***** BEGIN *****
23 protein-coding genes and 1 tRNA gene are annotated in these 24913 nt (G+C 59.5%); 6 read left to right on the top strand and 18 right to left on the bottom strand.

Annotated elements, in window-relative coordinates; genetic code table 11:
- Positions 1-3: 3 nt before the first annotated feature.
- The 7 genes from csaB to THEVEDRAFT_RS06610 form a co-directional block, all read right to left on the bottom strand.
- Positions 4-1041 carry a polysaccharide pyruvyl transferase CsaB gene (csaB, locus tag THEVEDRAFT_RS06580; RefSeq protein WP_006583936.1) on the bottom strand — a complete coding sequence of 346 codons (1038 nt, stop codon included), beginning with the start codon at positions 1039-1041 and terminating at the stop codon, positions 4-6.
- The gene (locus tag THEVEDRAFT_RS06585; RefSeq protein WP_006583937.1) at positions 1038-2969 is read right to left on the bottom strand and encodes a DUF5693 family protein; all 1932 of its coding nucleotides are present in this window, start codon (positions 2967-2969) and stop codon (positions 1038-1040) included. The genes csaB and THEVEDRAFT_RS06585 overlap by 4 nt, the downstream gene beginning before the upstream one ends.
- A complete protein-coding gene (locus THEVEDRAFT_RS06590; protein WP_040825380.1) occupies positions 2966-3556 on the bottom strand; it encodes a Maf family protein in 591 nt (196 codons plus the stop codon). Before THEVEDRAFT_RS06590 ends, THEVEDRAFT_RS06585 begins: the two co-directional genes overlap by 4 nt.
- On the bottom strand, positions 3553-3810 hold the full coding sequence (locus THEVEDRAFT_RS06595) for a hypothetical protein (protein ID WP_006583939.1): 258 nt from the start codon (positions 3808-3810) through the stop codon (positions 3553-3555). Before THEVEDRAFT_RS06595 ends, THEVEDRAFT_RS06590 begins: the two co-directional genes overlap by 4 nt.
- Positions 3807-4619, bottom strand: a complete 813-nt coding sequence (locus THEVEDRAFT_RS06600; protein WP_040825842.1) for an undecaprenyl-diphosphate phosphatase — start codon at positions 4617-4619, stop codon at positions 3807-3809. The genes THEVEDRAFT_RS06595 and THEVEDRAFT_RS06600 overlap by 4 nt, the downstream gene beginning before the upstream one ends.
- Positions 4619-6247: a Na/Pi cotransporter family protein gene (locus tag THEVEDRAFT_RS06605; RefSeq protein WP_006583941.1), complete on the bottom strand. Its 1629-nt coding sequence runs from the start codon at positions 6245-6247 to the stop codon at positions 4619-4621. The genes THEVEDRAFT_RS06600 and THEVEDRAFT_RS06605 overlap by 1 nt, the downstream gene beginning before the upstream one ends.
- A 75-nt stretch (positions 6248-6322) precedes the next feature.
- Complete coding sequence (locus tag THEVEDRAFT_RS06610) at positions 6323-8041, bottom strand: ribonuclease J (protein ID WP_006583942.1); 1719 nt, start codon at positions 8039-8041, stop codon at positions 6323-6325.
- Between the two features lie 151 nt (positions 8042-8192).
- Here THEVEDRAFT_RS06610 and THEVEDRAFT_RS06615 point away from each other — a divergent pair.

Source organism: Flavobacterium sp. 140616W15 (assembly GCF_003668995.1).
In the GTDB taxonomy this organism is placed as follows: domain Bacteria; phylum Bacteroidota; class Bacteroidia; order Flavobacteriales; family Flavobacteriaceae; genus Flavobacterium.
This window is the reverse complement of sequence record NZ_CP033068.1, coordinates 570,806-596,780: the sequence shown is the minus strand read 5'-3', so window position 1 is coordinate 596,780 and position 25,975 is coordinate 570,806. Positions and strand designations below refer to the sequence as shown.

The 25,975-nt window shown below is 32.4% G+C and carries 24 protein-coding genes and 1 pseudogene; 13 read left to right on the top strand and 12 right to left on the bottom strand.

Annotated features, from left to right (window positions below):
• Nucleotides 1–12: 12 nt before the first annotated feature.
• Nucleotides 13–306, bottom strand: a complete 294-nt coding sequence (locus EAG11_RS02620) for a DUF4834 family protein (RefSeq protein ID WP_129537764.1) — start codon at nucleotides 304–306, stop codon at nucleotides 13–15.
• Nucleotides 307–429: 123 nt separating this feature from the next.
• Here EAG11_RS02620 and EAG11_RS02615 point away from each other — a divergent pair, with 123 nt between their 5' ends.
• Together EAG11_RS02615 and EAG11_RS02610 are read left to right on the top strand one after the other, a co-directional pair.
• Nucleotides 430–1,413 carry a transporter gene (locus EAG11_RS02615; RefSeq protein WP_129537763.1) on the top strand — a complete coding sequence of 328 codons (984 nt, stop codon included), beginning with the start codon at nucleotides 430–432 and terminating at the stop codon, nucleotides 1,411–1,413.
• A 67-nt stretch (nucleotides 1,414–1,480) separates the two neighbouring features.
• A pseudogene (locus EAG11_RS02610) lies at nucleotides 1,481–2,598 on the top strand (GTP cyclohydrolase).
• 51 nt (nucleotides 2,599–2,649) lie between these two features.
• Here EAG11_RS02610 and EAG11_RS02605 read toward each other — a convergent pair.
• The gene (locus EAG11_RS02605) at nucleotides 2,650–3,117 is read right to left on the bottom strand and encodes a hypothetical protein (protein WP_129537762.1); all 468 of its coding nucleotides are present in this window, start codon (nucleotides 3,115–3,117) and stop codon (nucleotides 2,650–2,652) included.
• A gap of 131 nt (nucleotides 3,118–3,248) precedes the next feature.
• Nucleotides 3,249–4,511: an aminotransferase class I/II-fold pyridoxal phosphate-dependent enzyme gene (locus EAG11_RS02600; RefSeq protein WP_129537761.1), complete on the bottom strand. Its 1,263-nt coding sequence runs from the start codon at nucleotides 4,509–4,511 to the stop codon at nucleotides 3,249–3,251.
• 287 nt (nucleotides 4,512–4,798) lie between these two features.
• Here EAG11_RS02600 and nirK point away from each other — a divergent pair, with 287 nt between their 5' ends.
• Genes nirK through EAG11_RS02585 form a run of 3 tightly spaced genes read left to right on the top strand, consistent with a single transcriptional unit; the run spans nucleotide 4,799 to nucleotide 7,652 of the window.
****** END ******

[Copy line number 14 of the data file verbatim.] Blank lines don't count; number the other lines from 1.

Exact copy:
- Here THEVEDRAFT_RS06610 and THEVEDRAFT_RS06615 point away from each other — a divergent pair.